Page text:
Syria Pulse

US to ask Syrian Kurds to let Turkish forces through the door

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Article Summary
The United States is requesting numerous concessions from its Kurdish allies in Syria, but the Kurds are pushing back.

The United States is pressing its Kurdish allies in Syria to ease their resistance to allowing Turkish forces to deploy on their side of the Turkish-Syrian border, well-informed sources told Al-Monitor. The Turkish forces would be a part of the proposed safe zone in northeastern Syria.

US officials are pushing for “a limited number” of Turkish forces to be allowed to deploy on the Syrian side of the border, along a stretch of territory running from the east of the Euphrates River to the Iraqi border, according to a senior official from the Kurdish-led Syrian Democratic Forces (SDF). The source told Al-Monitor, “The subject has already been broached with us and we regard the presence of Turkish troops on our soil as extremely problematic and have made our position clear.” 

The source said that the Donald Trump administration’s Syria envoy, Ambassador Jim Jeffrey, was expected to travel to northeastern Syria in the coming days, when he is likely to renew demands that Turkish forces be allowed to enter northeastern Syria.

SDF commander in chief Mazlum Kobane is known to be viscerally opposed to any intrusion by Turkish forces. But Kobane is also a firm advocate of maintaining the partnership with the United States, which puts him in a bind. Another SDF official told Al-Monitor that the US demand would never be accepted.

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US officials did not respond to Al-Monitor’s request for comment.

Jeffrey said at an annual conference of Turkish American business lobbies in Washington that Turkey and the United States had yet to agree on the contours of a safe zone plan, though they continued to work on it. Jeffrey's comments, translated into Turkish on Turkey’s NTV news channel, made clear that the United States understood Turkey’s security concerns and that the sides were focused on a plan that would exclude the Syrian Kurdish People’s Protection Units (YPG). Vaguely defined “locals” are supposed to replace the YPG. “Arabs in Arab-majority areas and Kurds in others,” the second SDF official said, confirming knowledge of the plan.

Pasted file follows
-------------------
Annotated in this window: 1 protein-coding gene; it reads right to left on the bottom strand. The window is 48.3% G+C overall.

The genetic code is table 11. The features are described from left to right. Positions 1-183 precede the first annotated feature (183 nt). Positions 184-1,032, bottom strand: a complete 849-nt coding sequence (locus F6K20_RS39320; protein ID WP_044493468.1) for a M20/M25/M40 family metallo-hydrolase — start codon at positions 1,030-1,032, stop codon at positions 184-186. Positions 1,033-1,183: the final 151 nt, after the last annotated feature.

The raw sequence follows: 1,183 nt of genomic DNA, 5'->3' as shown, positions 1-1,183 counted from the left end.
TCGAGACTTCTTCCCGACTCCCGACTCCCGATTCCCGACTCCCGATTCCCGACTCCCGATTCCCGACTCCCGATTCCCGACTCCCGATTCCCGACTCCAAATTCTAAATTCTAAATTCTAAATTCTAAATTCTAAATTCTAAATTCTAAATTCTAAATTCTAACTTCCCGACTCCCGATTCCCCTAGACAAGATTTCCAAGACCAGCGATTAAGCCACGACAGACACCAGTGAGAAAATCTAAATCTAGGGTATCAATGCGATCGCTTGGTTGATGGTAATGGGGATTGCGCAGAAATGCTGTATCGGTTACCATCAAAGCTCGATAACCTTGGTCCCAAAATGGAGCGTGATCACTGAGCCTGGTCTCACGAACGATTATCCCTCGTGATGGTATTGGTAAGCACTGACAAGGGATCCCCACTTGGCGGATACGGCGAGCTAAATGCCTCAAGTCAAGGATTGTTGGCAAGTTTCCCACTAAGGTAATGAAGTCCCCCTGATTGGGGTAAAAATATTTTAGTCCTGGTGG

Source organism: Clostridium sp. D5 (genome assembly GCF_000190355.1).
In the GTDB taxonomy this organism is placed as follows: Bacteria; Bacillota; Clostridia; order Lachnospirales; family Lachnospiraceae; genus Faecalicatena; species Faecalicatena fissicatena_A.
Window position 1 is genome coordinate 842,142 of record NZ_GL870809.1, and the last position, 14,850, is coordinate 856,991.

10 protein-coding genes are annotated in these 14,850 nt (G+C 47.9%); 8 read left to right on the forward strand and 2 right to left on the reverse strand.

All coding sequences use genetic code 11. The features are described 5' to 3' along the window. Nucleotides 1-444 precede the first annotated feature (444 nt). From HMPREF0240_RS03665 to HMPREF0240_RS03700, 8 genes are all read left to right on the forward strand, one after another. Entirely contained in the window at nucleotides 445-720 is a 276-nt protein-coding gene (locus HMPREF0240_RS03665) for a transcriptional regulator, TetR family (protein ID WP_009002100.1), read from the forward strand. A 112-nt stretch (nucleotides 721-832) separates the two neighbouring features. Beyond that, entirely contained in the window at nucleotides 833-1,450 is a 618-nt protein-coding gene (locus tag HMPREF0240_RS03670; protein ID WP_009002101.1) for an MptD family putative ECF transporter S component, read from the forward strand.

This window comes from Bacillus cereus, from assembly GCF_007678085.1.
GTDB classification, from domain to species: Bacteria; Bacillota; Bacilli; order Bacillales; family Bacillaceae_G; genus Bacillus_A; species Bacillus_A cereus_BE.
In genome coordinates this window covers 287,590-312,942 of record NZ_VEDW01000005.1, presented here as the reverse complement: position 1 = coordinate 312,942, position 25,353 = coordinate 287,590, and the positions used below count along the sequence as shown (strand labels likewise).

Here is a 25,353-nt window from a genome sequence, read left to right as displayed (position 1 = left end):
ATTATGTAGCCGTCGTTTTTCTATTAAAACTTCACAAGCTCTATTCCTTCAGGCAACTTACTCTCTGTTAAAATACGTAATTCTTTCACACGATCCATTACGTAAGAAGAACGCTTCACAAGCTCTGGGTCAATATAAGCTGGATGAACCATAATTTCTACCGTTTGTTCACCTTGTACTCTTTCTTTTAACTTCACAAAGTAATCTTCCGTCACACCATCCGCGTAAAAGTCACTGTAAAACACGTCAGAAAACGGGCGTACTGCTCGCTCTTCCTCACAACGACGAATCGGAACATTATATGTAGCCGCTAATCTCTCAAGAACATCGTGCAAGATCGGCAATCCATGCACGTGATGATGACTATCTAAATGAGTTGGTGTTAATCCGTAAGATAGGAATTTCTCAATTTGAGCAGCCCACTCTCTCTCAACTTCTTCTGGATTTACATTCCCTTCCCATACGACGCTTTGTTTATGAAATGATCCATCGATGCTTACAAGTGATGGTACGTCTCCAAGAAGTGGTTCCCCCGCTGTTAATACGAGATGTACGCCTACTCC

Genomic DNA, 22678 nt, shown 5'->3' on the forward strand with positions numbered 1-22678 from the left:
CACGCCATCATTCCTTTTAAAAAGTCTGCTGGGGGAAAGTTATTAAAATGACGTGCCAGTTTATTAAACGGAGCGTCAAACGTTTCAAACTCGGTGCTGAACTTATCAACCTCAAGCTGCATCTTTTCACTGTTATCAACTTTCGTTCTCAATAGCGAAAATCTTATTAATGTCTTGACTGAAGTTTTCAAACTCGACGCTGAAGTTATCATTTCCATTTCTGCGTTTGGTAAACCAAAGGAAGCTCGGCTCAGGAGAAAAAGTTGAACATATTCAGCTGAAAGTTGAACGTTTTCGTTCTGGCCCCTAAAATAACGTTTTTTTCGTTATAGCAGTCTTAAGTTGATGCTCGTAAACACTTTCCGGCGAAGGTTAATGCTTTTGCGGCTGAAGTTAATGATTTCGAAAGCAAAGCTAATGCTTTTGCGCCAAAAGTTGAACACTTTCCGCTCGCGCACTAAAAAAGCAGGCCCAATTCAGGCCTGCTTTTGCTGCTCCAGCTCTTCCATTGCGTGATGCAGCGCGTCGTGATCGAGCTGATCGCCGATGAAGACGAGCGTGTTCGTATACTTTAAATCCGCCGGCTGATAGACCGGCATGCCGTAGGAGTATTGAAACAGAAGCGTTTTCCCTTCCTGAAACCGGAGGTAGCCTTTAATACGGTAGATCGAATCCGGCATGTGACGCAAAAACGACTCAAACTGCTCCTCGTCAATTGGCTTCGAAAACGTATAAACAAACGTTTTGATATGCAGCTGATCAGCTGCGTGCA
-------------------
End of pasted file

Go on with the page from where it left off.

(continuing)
The YPG is the driving force of the SDF, but it is also linked to the Kurdistan Workers Party (PKK). The PKK has fought for Kurdish independence and now for self-rule inside Turkey since 1984. Turkey says the two groups are the same — terrorists — and pose an existential risk to Turkey’s national security. Turkey is furious that the United States is continuing its partnership with the YPG. Hardly a day passes without a pro-government news outlet publishing “proof” of further American treachery.

US officials privately acknowledge there is little difference between the YPG and the PKK. Yet they cling to the fanciful notion that the YPG can be peeled away from the PKK and its commanders in Iraqi Kurdistan. Now Washington is reportedly telling YPG-linked Syrian Kurds in the SDF to “leave the YPG,” while whispering vague promises of getting Turkey back to the negotiating table with imprisoned PKK leader Abdullah Ocalan, whose moral authority over the movement remains unchallenged some 20 years after he was captured with the CIA’s help.

More likely, the United States will do the leaving. Richard Outzen, senior adviser for Syria engagement at the State Department, spoke at a panel organized by a pro-government Turkish think tank, the SETA Foundation, in Washington today, saying, “The US policy is first of all that we are going to withdraw those troops. Now the modalities of how quickly that happens and what exactly we do in the wake of it, how much support we get from the international coalition [to eliminate residual IS presence] that will survive the withdrawal of our troops, the safe zone plays a big role in that."

Trump had announced in December that he was withdrawing all US troops from Syria in 30 days.

The withdrawal has been deferred but not rescinded following pushback from the Pentagon and notably Central Command that wants to preserve the alliance with the SDF and is leery of the risks posed by an ill-planned departure.